Being human together. Showing up for what matters.

Imagine if you could create some space between your child and the thoughts and feelings that rush through him/her like an endless stream.  Imagine what it would be like if your child could pay attention on purpose, without judgement, just to the present moment – right here, right now.  Imagine if you could too.  This is what it is to be mindful – as defined by Jon Kabat-Zinn (Professor of Medicine Emeritus and creator of the Stress Reduction Clinic and the Center for Mindfulness in Medicine, Health Care, and Society at the University of Massachusetts Medical School).

Hiccup (7) has been practicing mindfulness skills with me for around seven months now, and in the past couple of months we’ve finally enticed Toothless (4) to join us too.  Hiccup can now articulate for himself what some of the benefits are.  He’s noticed that it helps with his morning focus; calms his body; helps him choose values-based actions; aids in getting to sleep; and in managing with unpleasant emotions like anxiety.  Hiccup’s not alone – the benefits of mindfulness for children has recently been receiving a lot of media attention – for example, see:

Below are some resources Hiccup, Toothless, Stoick and I have been trialling.  Hopefully, providing our review may help you in introducing mindfulness to your own children.

Apps and Websites

Get Some Headspace

I LOVE this app.  Available on web, Android and Apple platforms, the lovely Andy Puddicombe provides subscribers with a unique mindfulness meditation each and every day.  For someone who gets bored quickly like me, this is a godsend.  The app starts with a free 10-day trial of 10 minute meditations and gradually builds up to 20 minutes.  Their latest release allows users to choose the length, and content, of their meditation.

Hiccup and I started with this one, but in our opinion it’s really best suited for adults.  I highly recommend it as a daily practice for the “growed-ups” – because as awesome as it is doing mindfulness activities with your children, your own skills will get better if you have some time to pay 100% attention just to you.  It’s seriously a treat.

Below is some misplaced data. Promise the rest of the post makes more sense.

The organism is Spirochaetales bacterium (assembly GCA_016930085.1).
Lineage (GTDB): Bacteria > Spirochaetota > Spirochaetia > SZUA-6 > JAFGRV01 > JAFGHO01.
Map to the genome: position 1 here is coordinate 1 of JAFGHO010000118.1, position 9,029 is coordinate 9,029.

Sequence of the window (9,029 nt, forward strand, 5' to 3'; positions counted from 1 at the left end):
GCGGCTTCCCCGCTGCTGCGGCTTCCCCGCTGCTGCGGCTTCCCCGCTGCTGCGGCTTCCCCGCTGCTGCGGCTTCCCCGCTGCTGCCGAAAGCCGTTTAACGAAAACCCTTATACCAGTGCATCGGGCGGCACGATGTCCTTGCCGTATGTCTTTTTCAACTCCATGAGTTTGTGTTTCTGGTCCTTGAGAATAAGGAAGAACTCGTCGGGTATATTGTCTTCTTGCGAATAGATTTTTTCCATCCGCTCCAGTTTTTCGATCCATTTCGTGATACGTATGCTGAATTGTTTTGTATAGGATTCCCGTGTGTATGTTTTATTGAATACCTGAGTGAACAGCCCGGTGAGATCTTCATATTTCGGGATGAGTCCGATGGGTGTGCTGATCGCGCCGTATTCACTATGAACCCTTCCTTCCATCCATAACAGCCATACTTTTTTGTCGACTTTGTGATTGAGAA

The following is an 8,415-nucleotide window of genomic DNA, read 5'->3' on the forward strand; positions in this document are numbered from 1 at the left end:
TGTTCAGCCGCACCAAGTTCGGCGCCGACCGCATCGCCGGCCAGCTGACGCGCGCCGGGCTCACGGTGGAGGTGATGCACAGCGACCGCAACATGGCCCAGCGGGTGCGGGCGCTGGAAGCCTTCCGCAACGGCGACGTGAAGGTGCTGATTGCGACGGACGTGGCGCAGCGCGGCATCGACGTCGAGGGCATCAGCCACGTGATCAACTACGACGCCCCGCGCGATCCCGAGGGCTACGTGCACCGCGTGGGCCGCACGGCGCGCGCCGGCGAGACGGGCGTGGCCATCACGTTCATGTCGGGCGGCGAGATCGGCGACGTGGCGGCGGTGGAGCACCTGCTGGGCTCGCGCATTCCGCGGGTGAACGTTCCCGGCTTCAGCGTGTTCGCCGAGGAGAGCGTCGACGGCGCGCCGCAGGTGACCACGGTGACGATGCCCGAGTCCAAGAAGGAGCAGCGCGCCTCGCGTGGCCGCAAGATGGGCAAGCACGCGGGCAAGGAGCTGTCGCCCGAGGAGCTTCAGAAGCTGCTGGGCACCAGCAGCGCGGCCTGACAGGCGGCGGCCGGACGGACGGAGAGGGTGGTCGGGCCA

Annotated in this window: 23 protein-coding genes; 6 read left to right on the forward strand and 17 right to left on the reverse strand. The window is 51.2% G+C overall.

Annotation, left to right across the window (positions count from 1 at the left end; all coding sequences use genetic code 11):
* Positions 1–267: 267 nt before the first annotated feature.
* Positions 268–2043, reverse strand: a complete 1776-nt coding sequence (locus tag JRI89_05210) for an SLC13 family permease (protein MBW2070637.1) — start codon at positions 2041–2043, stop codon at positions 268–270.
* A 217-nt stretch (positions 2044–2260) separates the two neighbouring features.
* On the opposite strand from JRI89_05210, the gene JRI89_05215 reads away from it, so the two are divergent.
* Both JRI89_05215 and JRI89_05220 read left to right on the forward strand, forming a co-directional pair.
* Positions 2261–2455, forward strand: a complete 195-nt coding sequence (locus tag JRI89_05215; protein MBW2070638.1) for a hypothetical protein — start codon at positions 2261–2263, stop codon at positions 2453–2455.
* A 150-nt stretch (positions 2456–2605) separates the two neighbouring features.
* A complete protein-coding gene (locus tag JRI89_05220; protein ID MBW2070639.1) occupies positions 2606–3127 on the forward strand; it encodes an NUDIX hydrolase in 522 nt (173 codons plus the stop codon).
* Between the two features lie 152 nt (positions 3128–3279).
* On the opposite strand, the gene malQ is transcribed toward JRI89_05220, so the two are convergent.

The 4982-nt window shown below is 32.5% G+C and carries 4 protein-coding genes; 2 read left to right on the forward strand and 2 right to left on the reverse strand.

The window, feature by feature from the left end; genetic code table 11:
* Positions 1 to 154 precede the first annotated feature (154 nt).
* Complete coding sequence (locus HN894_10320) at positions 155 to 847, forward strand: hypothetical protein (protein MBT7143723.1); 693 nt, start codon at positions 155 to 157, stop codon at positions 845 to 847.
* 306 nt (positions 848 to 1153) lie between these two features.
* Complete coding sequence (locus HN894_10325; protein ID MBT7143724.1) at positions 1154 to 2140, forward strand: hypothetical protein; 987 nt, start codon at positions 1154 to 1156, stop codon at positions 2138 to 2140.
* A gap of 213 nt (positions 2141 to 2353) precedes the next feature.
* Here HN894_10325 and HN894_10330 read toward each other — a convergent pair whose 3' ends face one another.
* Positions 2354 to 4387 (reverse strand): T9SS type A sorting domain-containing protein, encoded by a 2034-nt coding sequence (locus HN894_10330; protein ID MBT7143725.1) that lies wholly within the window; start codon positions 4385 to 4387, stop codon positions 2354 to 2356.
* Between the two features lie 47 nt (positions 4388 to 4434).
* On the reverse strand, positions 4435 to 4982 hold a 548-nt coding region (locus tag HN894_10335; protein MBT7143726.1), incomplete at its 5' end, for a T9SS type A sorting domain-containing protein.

The ACT Companion

This little App, also available on both Android and Apple platforms, contains a variety of mindfulness meditations ranging in length from 4-15 minutes, with a lot being around the 5 minute mark.  Children enjoy repetition, and with their shorter attention spans, brevity is good – so this selection worked well for Hiccup.  My favourite is the “Loving Kindness” meditation, which often leads Hiccup to tell me some of the highlights and lowlights of his life right now.  Hiccup, however, prefers the body scan scripts.  This app was designed for adults, and was not enticing for little Toothless.

Annaka Harris

There was huge joy in our house the day I stumbled across Annaka’s beautiful website.  She provides six free downloadable mindfulness scripts, each around 5 minutes in length, specifically designed for 6-10 year olds.  The scripts are from the Inner Kids program, and include mindfulness of breath, mindfulness of sounds, and “friendly wishes” scripts to facilitate compassion and kindness.  These have been a huge hit with Hiccup, and even Toothless found them completely irresistible.  As young children thrive on repetition, we have listened to these over and over again.

Smiling Mind

I have to confess, we haven’t really trialled this one – Hiccup and I listened to one script, but it just didn’t click for either of us, and we’ve had so many other options we love.  However, this is a very popular Australian FREE website that, similar to Headspace, provides unique daily meditations.  I have colleagues and friends who recommend it highly, so I still wanted to include it for your consideration!


Little Flower Yoga for Kids, Jennifer Cohen Harper

Jennifer Cohen Harper is the founder and director of Little Flower Yoga, an organisation that has been teaching yoga and mindfulness in New York schools since 2006.  It’s an easy read – I knocked it off over two evenings – and it provides concise and useful background information into the physiology of mindfulness.  It is jam-packed full of mindfulness exercises, all presented in a very easy-to-follow format.  The book provides clear guidance on how to establish a weekly (or more frequent) mindfulness practice session for the whole family, as well as many ideas for how to incorporate mindful moments into the daily routine.  This is particularly useful, as the point of mindfulness isn’t to be a good meditator – it’s about being present in your own life, in a way that allows you to interact fully in accordance with your values.  There is plenty of variety in the book to keep a family going for quite some time, and I’ve found that we can easily incorporate in the other scripts we’ve been using too.